As the DM, I am becoming more and more deeply disturbed with one of our party members. Here’s a list of things he keeps doing.

  • attacking party members
  • tried to rape a widow (asked if he needed to roll dexterity)
  • murders animals in cruel ways
  • seeks out prostitutes
  • chooses to have his character masturbate publicly when in his down time
  • tried to grope female player AND have his PC grope her female PC

Personally, I’m freaked out and disturbed that he is doing some of these behaviors, like he may be some psychopath or something. I have a genuine fear in approaching this individual. Maybe he is just doing this for fun? As a game? Or maybe there is a deeper problem with him here; should I talk to him?

We are 8th-9th graders (13-15 years of age). Our parents are out of the home when we play, and I always host at my house. (It’s also worth noting the individual has an extreme fascination, obsession even, with knives and guns.)

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    This may be a daft question - but if you are afraid of the individual then why were they invited to your game in the first place? – ErosRising May 16 at 14:14
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    Can you speak to how the rest of your group feels about his actions including the girl? Answers on how to address a problem player can differ depending on whether or not your group is content with his behavior. – Premier Bromanov May 17 at 18:14
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    I noticed you haven't selected an answer. Do you feel some part of your question hasn't been addressed or addressed poorly? If so, what do you feel is missing? Also, more personally, how is it going? Did everything turn out ok? – Barker May 30 at 15:55
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    Update: I expelled the problem player, some thought I should expel the female; but she was not the problem. He later went on to actually be arrested for attempted armed robbery so... glad we got that knucklehead out of the group. Everything is going good now, thanks! – Hobo_warrior May 30 at 17:14
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    @Hobo_warrior: Glad to hear you are all safe. – V2Blast May 30 at 18:34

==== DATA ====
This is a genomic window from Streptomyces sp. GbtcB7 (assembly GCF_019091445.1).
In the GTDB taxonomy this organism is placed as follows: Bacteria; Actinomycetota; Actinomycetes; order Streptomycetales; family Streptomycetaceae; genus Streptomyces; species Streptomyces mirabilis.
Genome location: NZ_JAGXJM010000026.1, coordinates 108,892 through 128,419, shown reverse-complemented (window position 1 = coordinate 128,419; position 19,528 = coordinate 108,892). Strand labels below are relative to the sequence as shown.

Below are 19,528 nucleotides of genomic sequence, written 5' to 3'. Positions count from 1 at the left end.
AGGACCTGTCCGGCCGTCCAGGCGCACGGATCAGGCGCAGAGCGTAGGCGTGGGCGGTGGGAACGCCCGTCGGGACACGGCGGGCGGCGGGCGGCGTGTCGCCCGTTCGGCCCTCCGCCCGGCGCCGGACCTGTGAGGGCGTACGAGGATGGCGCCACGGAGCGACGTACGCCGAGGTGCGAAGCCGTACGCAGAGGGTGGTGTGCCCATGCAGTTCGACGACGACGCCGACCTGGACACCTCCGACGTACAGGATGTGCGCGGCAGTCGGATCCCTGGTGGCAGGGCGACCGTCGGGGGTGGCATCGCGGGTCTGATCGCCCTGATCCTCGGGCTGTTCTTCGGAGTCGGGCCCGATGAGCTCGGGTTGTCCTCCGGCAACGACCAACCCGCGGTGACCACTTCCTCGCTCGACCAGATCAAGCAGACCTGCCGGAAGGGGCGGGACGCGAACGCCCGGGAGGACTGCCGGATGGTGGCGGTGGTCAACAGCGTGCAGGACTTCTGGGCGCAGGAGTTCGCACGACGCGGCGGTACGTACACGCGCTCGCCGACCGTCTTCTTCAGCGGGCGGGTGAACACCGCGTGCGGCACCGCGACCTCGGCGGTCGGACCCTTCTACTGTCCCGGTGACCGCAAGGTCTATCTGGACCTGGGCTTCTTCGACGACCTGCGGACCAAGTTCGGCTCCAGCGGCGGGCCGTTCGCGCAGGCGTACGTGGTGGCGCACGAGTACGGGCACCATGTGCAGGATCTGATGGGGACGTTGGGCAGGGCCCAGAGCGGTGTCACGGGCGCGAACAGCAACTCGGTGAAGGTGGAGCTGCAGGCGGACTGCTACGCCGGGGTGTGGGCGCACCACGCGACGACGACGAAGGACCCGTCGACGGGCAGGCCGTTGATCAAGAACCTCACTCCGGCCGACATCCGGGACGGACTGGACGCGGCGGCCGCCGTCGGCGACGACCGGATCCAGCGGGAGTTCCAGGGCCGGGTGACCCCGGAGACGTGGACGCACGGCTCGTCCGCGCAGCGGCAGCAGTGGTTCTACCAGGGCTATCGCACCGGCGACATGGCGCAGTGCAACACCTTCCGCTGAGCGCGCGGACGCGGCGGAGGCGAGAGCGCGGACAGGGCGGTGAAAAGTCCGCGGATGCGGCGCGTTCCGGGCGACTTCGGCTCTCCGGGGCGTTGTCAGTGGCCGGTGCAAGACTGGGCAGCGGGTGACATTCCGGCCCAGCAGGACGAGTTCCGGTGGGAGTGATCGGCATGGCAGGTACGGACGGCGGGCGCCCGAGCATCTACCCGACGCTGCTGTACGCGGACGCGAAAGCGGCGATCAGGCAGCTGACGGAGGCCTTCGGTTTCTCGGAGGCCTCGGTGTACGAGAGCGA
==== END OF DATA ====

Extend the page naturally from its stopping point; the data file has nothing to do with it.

up vote 111 down vote accepted
+500

It seems like there are 2 different problems in this scenario.

1. You have a problem player

If a player is doing anything to make you or any other person uncomfortable or not have fun, then they are a problem player. We have a large number of questions about problem players here at the RPG.stack. Here is one. If you search for problem players you'll find more. Most of them boil down to the following thing.

Talk to the player, not the character

Things you can talk about include:

  1. Asking them to stop behavior that you don't like
  2. Telling them to stop behavior you don't like or face consequences (be specific, like removing them from the group).
  3. Following through on said consequences (removing some players is the only way to proceed sometimes (read how that doesn't make you a terrible person here)).

You should note that sometimes people like to act out "evil" behaviors in games specifically because they are games and not real (I enjoy stealing, plundering, and murdering my way through Skyrim, btw). Many of the in-game behaviors of this player could be attributed to this. They aren't necessarily bad, but if they cause your group discomfort they should still be addressed. Out-of-game behavior is a different thing entirely.

Please be aware as well that your gaming group belongs to its' members, not just you, the problem player, or any one else. If the group collectively decides that they can't deal with a single player, it is within the groups' rights to not allow that player to join in. If an out-of-game authority asks you to continue including a problem player you can consider it, but they can't force you to do anything.

2. You have a problem person

If a person (in any context) is making you uncomfortable or harassing you or anyone else, they are a problem person. If a person is sexually harassing another person, they are definitely a problem person.

Get help.

Who you get help from will vary depending on your circumstances, but possibilities include:

  1. Your parents
  2. His parents.
  3. Her parents (with her permission).
  4. A teacher at school.
  5. A police officer.
  6. (Bonus option, you can join us in chat to talk about detailed solutions over here. Feel free to hang around, we watch birds and sometimes talk about RPGs.)

It's better to go through some awkward conversations than face physical violence or allow someone else to face ongoing harassment.

  • Comments are not for extended discussion; this conversation has been moved to chat. – mxyzplk May 18 at 0:34
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    Thx Grey here’s a little something – Hobo_warrior May 31 at 12:29

In my answer to your other question, I mentioned

If the behavior persists or escalates, especially if it persists in specific people, other steps or considerations may be necessary.

Most of your bullet points describe immature thinking from an immature person exercising his imagination and testing his limits. I have seen this before, almost exactly as you describe, from players of similar ages when I was in school. It's testing boundaries, and is often self-correcting. In one case, our group simply stopped inviting one person to games after school.

However...

Your final bullet point discusses a line that must never, never be crossed, no matter the age of the participants. Your last bullet point describes attempted sexual assault.

Unwanted contact is assault. Unwanted contact of a sexual nature is sexual assault. This passes beyond the level of immature and undesirable, into criminal behavior.

I have dealt with this as well, though not as a teen.